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Tuesday, May 28, 2013

Feline Carpal Hyperextension And Hyperthyroidism

Did the big words in the title confuse my non-vet readers?  Today's entry links back to an entry from almost four years ago that I had honestly forgotten about!  Here's what Daphne wrote....

I had been trying to research my cat's condition online and had only found articles to do with injuries sustained from great heights, which is not the case here.  I started to get hopeful a bit after reading your blog:
My Billy will be 18 this summer.  We've been managing his hyperthyroid with Tapazole and two other supplements, rhemania 8 and Amino B-Plex (I've been seeing a holistic vet that practices chinese medicine as well).  One or two months ago, I started to notice Billy's left wrist quiver with effort to keep in its normal position.  Now both of them are noticeably hyperextended.  There is no known MOI as he's not as mobile in his old age, and has kept to the couch or bed (fairly low to the ground) for items to jump on for the last 2 - 3 years.  Other than a recent urinary tract issue, he's been eating and sleeping and being affectionate as normal.  I'm wondering if part of it is due to muscle wasting from his hyperthyroid?  Does hyperthyroidism affect ligaments?  Does hyperthyroidism lead to other neurological conditions or diabetes that could cause this?  I have an appointment with our vet. What are some good questions I could ask her, or how can I prepare myself and Billy for the appointment?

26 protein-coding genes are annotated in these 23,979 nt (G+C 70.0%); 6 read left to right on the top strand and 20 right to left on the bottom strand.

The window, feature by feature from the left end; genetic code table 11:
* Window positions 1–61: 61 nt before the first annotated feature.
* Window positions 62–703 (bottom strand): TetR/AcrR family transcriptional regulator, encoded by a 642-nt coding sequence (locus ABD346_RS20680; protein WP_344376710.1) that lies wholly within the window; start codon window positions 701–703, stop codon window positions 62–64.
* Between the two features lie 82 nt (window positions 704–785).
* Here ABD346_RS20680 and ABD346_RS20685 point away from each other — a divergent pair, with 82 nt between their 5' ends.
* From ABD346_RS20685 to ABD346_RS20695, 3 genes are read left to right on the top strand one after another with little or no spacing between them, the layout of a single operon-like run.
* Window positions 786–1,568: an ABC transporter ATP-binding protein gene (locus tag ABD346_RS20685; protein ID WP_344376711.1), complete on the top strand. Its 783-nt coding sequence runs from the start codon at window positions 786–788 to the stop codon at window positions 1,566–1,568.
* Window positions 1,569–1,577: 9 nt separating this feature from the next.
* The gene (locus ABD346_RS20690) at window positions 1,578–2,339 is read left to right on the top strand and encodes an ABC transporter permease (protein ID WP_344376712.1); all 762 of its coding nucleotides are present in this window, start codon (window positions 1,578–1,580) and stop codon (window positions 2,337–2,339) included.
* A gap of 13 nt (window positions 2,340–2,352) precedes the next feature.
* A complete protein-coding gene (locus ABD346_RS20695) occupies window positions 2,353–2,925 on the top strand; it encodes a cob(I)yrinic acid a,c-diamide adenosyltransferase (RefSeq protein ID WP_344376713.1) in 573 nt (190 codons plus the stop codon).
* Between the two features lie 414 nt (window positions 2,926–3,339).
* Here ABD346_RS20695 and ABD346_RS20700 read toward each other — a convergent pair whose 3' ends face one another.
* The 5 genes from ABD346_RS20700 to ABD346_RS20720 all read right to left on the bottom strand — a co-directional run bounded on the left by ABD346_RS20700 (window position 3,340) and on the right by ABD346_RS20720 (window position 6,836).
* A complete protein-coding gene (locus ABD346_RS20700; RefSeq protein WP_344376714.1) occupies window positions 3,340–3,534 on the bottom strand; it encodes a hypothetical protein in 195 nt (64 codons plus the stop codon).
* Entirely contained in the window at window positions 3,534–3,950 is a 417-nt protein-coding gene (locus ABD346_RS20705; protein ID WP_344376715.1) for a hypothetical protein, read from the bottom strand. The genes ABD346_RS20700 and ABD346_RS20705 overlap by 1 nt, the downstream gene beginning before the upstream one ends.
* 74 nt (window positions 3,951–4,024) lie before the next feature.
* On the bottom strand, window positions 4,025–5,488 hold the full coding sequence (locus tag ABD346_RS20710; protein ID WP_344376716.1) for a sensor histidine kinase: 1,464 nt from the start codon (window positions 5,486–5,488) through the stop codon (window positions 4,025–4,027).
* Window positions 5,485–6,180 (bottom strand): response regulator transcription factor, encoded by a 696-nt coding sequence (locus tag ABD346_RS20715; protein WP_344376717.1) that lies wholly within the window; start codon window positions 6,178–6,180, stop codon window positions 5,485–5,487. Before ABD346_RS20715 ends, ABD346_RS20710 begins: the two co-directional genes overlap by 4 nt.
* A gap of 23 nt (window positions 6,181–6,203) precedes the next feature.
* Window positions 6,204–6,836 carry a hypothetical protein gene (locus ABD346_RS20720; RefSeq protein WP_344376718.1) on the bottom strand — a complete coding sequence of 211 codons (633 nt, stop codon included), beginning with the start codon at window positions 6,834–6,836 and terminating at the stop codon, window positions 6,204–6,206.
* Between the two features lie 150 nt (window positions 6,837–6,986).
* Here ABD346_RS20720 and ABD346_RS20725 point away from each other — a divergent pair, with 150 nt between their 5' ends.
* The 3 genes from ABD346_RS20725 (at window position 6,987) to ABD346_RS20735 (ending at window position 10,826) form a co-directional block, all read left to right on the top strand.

A complete and thorough exam is necessary here, Daphne.  Muscle wasting alone shouldn't lead to hyperextension, as the tendons and ligaments are what tend to cause such positioning.  Even with a loss of muscle mass the other connecting structures shouldn't be affected.  By itself hyperthyroidism shouldn't affect the ligaments, and only causes muscle reduction because of an increased metabolic rate causes the body to burn through fat and use muscle for energy.  Hypothyroidism can lead to ligament problems, but this is extraordinarily rare (I've never seen a case).

While diabetes can cause laxity in the ligaments and a "flat-footed" stance, this should not be caused by hyperthyroidism.  It is possible to have both disorders, but honestly diabetes is found in only about 1% of hyperthyroid cats.  We also don't tend to see direct neurological disorders as a cause of thyroid problems, so this wouldn't be likely.

Because the hyperextension is not likely to be caused by the high thyroid hormone I would suspect a secondary disorder, something likely unrelated.  I would plan on your vet wanting to run a full panel of blood tests, including rechecking the thyroid level.

On a secondary note this case illustrates the challenges vets often face.  We are taught to try and attribute all symptoms in a case to a single disorder.  It makes more sense that multiple symptoms are caused by one problem, rather than two or three going on at the same time.  Part of the diagnostic thought process is to figure out what one disease could cause everything that we're seeing.  However, sometimes there really are two different problems that happen to occur at the same time.  That makes the case much more complicated and harder to unravel as we try to figure out which symptoms go with which illness.

I hope this works out, Daphne.